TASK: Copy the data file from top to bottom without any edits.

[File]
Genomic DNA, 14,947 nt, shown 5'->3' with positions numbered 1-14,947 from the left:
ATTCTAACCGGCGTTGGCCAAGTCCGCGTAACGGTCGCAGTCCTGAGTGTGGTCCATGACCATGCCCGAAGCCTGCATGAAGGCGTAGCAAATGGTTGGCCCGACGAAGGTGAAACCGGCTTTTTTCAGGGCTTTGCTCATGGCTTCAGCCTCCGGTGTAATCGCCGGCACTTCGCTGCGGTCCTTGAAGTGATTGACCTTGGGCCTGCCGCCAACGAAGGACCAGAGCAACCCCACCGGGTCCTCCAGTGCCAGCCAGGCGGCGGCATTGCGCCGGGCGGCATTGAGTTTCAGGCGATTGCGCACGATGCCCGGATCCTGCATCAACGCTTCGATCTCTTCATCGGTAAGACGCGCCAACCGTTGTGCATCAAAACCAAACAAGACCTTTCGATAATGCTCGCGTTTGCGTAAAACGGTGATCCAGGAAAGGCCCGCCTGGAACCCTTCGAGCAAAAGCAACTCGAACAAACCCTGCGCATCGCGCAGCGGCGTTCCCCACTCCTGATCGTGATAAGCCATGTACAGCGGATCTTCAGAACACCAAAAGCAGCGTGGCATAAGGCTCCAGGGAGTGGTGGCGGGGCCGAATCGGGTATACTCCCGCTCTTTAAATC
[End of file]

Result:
Genomic DNA, 14,947 nt, shown 5'->3' with positions numbered 1-14,947 from the left:
ATTCTAACCGGCGTTGGCCAAGTCCGCGTAACGGTCGCAGTCCTGAGTGTGGTCCATGACCATGCCCGAAGCCTGCATGAAGGCGTAGCAAATGGTTGGCCCGACGAAGGTGAAACCGGCTTTTTTCAGGGCTTTGCTCATGGCTTCAGCCTCCGGTGTAATCGCCGGCACTTCGCTGCGGTCCTTGAAGTGATTGACCTTGGGCCTGCCGCCAACGAAGGACCAGAGCAACCCCACCGGGTCCTCCAGTGCCAGCCAGGCGGCGGCATTGCGCCGGGCGGCATTGAGTTTCAGGCGATTGCGCACGATGCCCGGATCCTGCATCAACGCTTCGATCTCTTCATCGGTAAGACGCGCCAACCGTTGTGCATCAAAACCAAACAAGACCTTTCGATAATGCTCGCGTTTGCGTAAAACGGTGATCCAGGAAAGGCCCGCCTGGAACCCTTCGAGCAAAAGCAACTCGAACAAACCCTGCGCATCGCGCAGCGGCGTTCCCCACTCCTGATCGTGATAAGCCATGTACAGCGGATCTTCAGAACACCAAAAGCAGCGTGGCATAAGGCTCCAGGGAGTGGTGGCGGGGCCGAATCGGGTATACTCCCGCTCTTTAAATC